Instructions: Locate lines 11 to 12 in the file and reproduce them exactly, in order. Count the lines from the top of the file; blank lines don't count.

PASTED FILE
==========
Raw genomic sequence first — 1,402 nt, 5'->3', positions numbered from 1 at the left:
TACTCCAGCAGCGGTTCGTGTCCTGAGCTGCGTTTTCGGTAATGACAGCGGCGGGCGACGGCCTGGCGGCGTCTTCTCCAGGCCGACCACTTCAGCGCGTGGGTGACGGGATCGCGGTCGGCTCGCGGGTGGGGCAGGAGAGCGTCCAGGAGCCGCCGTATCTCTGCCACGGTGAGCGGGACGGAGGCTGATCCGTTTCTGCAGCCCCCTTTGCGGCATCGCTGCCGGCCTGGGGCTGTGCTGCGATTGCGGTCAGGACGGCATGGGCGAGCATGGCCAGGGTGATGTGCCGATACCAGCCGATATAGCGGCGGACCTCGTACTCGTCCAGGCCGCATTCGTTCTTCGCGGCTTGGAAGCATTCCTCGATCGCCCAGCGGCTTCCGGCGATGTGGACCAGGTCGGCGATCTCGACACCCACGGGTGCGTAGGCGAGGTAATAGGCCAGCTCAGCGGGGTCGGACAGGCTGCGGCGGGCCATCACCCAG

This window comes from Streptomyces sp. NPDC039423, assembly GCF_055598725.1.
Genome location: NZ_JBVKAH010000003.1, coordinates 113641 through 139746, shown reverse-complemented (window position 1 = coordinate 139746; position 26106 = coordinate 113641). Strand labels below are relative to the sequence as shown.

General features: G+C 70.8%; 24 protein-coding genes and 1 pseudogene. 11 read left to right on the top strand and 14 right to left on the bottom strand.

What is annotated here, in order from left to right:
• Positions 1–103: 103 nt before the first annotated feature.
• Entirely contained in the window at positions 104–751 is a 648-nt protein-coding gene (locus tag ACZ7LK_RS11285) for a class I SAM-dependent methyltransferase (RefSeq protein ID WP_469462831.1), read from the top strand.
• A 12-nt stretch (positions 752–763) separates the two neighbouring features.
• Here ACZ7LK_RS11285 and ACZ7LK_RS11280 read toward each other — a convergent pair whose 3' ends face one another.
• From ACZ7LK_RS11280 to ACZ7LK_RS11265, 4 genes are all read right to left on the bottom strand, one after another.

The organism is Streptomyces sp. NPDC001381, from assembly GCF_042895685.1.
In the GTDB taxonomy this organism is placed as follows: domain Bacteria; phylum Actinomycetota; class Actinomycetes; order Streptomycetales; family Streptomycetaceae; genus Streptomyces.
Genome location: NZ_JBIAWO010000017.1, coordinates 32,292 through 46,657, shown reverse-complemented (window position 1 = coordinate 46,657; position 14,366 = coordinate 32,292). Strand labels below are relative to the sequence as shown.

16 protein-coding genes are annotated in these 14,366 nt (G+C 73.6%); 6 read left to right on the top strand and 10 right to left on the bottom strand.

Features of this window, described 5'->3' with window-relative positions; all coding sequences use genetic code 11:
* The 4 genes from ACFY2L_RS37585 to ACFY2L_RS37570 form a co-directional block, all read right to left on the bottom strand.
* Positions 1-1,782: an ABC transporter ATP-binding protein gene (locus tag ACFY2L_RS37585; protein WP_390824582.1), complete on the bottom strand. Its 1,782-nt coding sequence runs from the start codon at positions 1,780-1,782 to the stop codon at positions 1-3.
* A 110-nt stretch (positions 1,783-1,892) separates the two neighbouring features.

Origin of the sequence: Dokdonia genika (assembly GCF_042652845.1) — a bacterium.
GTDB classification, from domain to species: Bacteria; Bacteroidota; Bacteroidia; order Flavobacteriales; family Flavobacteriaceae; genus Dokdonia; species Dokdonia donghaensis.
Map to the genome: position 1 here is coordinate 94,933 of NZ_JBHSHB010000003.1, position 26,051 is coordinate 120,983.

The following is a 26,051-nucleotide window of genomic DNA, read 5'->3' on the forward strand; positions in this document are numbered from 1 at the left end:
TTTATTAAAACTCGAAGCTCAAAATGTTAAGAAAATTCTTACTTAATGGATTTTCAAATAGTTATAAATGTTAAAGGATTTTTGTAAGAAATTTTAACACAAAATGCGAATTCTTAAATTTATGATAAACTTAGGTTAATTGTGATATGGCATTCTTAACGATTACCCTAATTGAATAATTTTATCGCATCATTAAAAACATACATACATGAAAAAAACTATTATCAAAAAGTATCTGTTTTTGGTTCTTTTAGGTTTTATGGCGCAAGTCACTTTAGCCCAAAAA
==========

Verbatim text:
• From ACZ7LK_RS11280 to ACZ7LK_RS11265, 4 genes are all read right to left on the bottom strand, one after another.

The organism is Streptomyces sp. NPDC001381, from assembly GCF_042895685.1.